Consultation on alcohol free zones

Test Valley Borough Council is proposing introducing alcohol free zones across several of the wards of the borough. The Designated Public Places Order (DPPO) gives the Police and other accredited persons, such as Neighbourhood Wardens, the power to confiscate alcohol from anyone found to be behaving in an anti-social way whilst drinking. The extended order would not prevent consumption of alcohol but would make it an offence to continue to do so after being told to stop by a police officer, and could result in a court appearance and a £500 fine. The council is now giving residents the chance to comment on the proposals. Responses to the consultation should be sent in writing to David Smith, Housing and Community Services,Test Valley Borough Council, Beech Hurst, Andover SP10 3AJ before the 18 April 2008.

Test Valley Liberal Democrats fully support the new alcohol free zones. The initiative was first proposed by Valley Park councillor Alan Dowden in June 2007 when he submitted a motion to council calling for action to combat anti-social behaviour. Speaking at the time Cllr Dowden called for the introduction of alcohol-free areas in Test Valley. “Antisocial behaviour is one of the biggest issues with the public and a lot of it is down to alcohol. The problem is borough-wide. Alcohol-free zones will act as a deterrent, but the police will need to enforce them. The cost to the borough in criminal damage was way over £100,000 last year. The public is demanding something is done about it,” he said.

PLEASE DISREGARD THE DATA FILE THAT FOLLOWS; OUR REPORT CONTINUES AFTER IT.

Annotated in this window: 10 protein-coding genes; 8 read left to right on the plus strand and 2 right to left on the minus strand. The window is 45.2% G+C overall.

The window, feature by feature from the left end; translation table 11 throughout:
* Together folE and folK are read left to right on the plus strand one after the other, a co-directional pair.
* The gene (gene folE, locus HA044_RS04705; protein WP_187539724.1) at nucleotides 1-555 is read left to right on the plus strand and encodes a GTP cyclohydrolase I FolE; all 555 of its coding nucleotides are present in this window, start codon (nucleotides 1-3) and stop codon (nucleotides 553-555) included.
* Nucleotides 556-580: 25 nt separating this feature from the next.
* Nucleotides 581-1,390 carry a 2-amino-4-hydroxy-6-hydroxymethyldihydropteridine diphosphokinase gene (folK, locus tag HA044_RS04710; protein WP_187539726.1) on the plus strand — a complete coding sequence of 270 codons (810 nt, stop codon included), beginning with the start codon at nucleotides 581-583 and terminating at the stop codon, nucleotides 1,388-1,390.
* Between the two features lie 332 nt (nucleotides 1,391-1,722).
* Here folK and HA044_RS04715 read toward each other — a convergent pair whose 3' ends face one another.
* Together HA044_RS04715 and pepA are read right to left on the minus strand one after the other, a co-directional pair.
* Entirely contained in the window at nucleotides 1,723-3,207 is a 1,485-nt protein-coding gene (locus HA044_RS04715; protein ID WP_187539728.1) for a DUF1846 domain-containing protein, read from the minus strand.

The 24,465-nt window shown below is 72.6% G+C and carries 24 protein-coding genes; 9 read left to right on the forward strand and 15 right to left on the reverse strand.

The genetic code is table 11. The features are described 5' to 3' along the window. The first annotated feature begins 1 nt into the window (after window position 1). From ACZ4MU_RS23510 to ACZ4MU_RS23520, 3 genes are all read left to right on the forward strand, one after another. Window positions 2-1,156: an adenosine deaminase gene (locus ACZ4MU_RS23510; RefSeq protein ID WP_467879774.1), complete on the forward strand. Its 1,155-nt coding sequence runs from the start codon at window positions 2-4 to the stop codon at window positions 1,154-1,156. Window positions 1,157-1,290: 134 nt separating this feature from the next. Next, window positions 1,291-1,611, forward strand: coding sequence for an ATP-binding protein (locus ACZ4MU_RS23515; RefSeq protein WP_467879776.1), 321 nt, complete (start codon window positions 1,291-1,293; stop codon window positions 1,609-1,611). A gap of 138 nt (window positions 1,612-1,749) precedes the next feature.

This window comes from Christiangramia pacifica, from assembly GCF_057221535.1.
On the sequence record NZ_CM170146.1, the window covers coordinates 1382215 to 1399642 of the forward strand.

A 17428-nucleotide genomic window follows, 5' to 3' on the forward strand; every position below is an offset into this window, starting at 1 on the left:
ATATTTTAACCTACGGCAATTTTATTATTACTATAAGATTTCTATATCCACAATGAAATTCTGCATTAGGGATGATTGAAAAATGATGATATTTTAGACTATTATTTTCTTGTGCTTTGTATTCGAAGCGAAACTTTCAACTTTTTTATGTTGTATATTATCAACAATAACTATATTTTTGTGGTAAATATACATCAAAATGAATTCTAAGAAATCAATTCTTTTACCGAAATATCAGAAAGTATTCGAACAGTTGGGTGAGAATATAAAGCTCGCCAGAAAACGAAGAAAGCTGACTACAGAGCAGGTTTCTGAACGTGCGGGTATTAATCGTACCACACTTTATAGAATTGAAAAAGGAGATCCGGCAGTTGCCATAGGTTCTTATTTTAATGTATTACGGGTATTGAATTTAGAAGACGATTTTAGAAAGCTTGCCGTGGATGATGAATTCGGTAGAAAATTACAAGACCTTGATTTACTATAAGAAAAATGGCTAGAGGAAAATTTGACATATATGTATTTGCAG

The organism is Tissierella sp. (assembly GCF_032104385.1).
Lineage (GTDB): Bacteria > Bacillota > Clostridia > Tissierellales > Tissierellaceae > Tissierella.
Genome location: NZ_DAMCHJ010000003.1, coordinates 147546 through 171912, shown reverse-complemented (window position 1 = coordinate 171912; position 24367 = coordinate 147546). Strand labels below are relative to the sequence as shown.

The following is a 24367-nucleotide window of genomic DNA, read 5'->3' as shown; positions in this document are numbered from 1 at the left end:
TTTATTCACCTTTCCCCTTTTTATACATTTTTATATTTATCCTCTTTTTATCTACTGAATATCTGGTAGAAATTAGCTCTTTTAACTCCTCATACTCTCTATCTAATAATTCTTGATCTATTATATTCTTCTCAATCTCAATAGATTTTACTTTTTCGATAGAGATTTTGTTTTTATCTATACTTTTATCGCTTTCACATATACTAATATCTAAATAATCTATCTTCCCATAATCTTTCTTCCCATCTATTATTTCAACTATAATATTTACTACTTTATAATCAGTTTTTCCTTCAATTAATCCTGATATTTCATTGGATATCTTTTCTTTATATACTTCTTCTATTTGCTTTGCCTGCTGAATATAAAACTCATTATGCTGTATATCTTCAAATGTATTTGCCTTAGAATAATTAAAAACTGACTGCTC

He was supported by Romsey mayor Mark Cooper who called for measures to stop young people getting hold of drink saying that “The supermarket sale of alcohol is placing large volumes of relatively cheap alcohol into the hands of immature individuals. I would favour a borough-wide ban of alcohol in public places.”

The proposal to introduce the ban in all urban areas of the borough was ratified by full council in October 2007 but needed Home Office approval before its introduction.

I welcome the public consultation. At last we are seeing some action on a problem which is of major concern to all residents. The relaxation of licensing laws has lead to an increase in drinking and drink-fuelled vandalism in public places which residents find offensive and unacceptable. We must give the police and other agencies the powers to combat this. I hope appropriate action will also be taken against those shops irresponsibly selling alcohol.
I am sure the public will give their overwhelming support to the new proposals and the police will use these new powers sparingly but effectively to reclaim our streets and parks from the minority who are spoiling them.

Liberal Democrat councillors will be monitoring the levels of anti-social behaviour in their wards and looking to review the effectiveness of the ban next year.

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